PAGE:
Arts and Culture

Like many folks, Louisvillians can be rebellious nostalgists, railing against the churn of urban change.

It’s an always-apt urban metaphor, but a city is a palimpsest, a surface upon which the past has been incompletely effaced before being overwritten by the present, the past lingering on as a kind of archaeological memory. The most obvious recent example of this is Whiskey Row, a literal shell, echoing the aesthetics and economics of Main Street’s history.

Of course, usually only the heartiest bits of history survive beyond history books and aging memories.

Which makes the modest marker at the corner of Fourth Street and Muhammad Ali Boulevard that much more enchanting. The plaque — one of nearly 2,500 placed by the Kentucky Historical Society since 1949 — marks one of the most effervescent of human experiences: an epiphany.

On March 18, 1958, Thomas Merton, a Trappist monk residing at the Abbey of Our Lady of Gethsemani near Bardstown, was running errands. Standing at that corner, Merton experienced what many consider a turning point in his life. He was, as the plaque says, “suddenly overwhelmed with the realization that I loved all these people … walking around shining like the sun.”

But why is there a state-sanctioned marker attesting to one man’s spiritual revelation? This requires an exploration of both the poetic and the prosaic.

Merton marker-1

First, the poetic.

In 1958, Merton had been famous for a decade. His autobiography “The Seven Storey Mountain,” published in 1948, had won worldwide acclaim. Merton moved to Gethsemani to live a life of seclusion, but his urge to write — and the eloquent, raw, passionate books he produced — kept him engaged in the world.

“You get the impression,” Paul Pearson, director and archivist of Bellarmine University’s Thomas Merton Center, “certainly in ‘The Seven Story Mountain,’ that he’d had a pretty rough early life, and he didn’t want anymore to do with the world.”

At Fourth and Walnut, Merton’s stance toward the world changed irrevocably.

The epiphany “points to Merton’s movement from being kind of an enclosed monk in the monastery, turning his back on the world, to beginning to turn toward the world,” Pearson says. “He was cutting himself off from the world, but gradually he realizes you can’t do that. That he’s in the monastery for the world. And I think that’s just a moment which clarifies the process that’s been going on. It’s not a Damascus Road conversion. It just is a moment of insight.”

There couldn’t have been a more appropriate location for the completion of Merton’s transition. Walnut Street was one of the primary commercial thoroughfares for Louisville’s African-American community. In 1958, years before the passage of both the Civil Rights Act and the Voting Rights Act, and only four years after the divisive Brown v Board of Education Supreme Court decision, Merton’s feeling of human solidarity was experienced across race and economic lines in what was — and remains — a stubbornly stratified city.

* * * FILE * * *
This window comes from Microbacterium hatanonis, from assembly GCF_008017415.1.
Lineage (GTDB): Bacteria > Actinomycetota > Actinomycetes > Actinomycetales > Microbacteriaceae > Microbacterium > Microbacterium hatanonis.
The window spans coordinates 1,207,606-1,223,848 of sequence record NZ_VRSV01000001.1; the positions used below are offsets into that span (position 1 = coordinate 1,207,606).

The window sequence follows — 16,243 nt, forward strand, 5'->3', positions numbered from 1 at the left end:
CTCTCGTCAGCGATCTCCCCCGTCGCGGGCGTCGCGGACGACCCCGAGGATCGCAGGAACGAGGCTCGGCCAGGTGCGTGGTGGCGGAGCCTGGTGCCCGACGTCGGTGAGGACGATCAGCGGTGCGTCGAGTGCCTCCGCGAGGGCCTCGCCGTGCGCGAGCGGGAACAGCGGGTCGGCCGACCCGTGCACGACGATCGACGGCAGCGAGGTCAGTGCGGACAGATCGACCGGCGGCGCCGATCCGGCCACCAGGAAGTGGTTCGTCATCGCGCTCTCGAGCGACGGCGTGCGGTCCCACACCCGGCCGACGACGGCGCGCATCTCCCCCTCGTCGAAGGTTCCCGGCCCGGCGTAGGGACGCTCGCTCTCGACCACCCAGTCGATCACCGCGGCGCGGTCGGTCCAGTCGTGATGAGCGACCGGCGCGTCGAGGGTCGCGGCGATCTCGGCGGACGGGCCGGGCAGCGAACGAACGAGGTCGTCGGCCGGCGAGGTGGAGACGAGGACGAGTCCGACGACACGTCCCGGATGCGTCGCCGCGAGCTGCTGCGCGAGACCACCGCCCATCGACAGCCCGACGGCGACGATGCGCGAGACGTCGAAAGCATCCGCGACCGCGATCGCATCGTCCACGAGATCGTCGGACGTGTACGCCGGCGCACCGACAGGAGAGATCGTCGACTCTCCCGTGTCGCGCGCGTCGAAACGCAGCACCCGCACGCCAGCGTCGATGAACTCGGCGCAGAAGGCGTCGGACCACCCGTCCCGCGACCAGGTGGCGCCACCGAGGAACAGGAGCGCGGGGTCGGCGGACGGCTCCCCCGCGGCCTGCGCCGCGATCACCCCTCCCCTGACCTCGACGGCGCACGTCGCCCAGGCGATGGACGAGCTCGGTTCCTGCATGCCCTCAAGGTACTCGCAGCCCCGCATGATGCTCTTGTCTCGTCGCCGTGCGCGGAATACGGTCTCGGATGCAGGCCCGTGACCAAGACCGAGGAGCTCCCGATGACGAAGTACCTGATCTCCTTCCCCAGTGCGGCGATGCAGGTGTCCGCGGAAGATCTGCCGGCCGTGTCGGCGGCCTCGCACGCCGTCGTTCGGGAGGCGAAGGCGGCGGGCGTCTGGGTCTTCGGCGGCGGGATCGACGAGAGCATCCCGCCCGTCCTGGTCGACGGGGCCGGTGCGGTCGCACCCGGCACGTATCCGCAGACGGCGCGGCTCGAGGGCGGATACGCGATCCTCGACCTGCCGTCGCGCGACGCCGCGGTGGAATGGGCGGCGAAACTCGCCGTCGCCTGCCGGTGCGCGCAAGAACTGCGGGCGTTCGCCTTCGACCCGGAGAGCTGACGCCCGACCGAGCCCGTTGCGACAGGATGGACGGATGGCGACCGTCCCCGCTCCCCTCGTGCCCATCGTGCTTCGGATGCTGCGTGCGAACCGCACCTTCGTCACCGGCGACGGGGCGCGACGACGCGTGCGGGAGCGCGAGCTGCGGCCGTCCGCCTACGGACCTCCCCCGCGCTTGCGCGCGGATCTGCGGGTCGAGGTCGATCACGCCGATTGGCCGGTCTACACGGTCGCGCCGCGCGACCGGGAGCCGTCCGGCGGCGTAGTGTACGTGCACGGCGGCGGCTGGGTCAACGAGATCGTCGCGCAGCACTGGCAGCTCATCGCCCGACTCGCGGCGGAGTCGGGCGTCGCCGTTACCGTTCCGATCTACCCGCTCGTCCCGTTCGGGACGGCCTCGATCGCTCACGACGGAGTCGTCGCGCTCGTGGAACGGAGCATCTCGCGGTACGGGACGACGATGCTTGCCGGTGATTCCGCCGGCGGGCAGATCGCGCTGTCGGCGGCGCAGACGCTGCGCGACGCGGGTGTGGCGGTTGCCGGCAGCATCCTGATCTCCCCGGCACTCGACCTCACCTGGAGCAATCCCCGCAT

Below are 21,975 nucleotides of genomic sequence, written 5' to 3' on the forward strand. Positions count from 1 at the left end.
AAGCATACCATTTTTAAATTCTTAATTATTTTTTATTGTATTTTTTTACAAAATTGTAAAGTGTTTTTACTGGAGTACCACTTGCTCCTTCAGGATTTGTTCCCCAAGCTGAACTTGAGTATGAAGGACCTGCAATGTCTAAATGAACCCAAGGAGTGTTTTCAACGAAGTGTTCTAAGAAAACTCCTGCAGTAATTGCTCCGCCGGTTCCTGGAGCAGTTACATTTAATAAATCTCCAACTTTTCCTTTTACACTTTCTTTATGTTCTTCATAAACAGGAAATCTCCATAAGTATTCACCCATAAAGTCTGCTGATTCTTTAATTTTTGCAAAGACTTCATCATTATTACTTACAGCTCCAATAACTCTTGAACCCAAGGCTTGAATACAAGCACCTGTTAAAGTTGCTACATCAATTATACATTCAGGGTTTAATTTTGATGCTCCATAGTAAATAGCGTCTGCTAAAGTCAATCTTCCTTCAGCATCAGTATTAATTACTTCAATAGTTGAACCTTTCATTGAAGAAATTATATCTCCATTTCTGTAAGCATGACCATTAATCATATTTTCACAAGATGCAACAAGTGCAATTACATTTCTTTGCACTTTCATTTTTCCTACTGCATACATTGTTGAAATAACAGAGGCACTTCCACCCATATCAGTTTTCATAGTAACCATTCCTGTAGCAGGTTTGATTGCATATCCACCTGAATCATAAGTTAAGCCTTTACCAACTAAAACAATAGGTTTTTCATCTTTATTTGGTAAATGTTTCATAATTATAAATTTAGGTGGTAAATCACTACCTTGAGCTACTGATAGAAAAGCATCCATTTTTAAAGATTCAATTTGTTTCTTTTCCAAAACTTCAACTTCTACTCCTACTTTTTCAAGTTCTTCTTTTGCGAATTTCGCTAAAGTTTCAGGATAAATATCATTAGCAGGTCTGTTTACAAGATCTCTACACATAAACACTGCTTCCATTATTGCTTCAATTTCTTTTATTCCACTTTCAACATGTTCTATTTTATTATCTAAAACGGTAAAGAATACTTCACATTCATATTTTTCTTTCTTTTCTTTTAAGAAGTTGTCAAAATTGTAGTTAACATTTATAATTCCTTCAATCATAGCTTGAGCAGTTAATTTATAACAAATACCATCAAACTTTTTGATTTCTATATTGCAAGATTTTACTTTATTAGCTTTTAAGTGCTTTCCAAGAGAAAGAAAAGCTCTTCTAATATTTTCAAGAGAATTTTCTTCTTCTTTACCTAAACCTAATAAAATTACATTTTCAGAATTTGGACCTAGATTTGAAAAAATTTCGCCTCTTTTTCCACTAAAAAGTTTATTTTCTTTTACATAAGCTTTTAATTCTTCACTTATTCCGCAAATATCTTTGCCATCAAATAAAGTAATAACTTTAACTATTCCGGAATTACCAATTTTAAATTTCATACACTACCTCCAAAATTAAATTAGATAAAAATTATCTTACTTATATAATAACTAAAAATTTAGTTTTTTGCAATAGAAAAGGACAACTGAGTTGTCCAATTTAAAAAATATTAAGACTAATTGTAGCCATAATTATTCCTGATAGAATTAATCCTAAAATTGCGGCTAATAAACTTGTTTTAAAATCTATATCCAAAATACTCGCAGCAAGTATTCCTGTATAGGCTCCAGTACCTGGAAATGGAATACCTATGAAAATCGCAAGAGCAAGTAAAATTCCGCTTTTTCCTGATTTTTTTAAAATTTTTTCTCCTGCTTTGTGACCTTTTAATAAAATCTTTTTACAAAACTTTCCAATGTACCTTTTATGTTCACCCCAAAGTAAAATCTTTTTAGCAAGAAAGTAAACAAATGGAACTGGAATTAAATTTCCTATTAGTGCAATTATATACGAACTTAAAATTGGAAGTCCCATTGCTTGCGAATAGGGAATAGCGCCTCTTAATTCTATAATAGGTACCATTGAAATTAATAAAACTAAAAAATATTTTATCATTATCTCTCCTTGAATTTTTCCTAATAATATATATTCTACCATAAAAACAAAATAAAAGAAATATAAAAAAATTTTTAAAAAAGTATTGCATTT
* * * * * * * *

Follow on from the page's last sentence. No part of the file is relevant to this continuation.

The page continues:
Merton didn’t publish about this experience for nearly a decade. In 1966, he published “Conjectures of a Guilty Bystander,” which includes a slightly revised version of the experience. Since then, the Fourth and Walnut epiphany has largely been viewed as a central moment in Merton’s life.

“It’s such a key experience about his understanding of the religious life and its relationship to the world,” says Pearson. “I think that in a lot of religious literature you’ve got key moments — of Augustine in the garden or Julian of Norwich. I think this moment of Merton’s will be similar in centuries to come. It will be one thing that everyone knows having read Merton.”

So that’s the poetic. What about the prosaic?

The Merton plaque is part of the Kentucky Historical Society’s Historical Marker Program. According to Becky Riddle, program coordinator, the process of applying for a plaque is simple. After submission, an advisory committee reviews applications. If approved, the applying organization — in Merton’s case, the Thomas Merton Center Foundation — pays a $2,500 fee and six weeks later, a 100-pound cast aluminum marker arrives.

Riddle says a marker for a religious moment is both odd and in keeping with values of the program, which is to tell “stories that people on the street won’t know” just by walking by.

Merton is no mystery to Louisville, of course. The Frazier Museum is currently hosting a Merton exhibit, “A Familiar Stranger.” But according to Pearson, Merton doesn’t always receive his due.

“There’s a difficulty here,” Pearson says, “in that in some ways, Merton is too familiar here with a lot of people. And so they tend to dismiss him. Just so many people know stories about him. ‘Oh, I had an uncle who used to visit him.’ It takes away the impact of his work. Whereas people from all over the world come on pilgrimage because Merton’s work has had such an impact on their life.”

And when they come on pilgrimage, they usually pay a visit to the corner of Fourth and Muhammad Ali, where a man once had a vision of a better world and where, despite all odds, we have been able to anchor that moment to the present.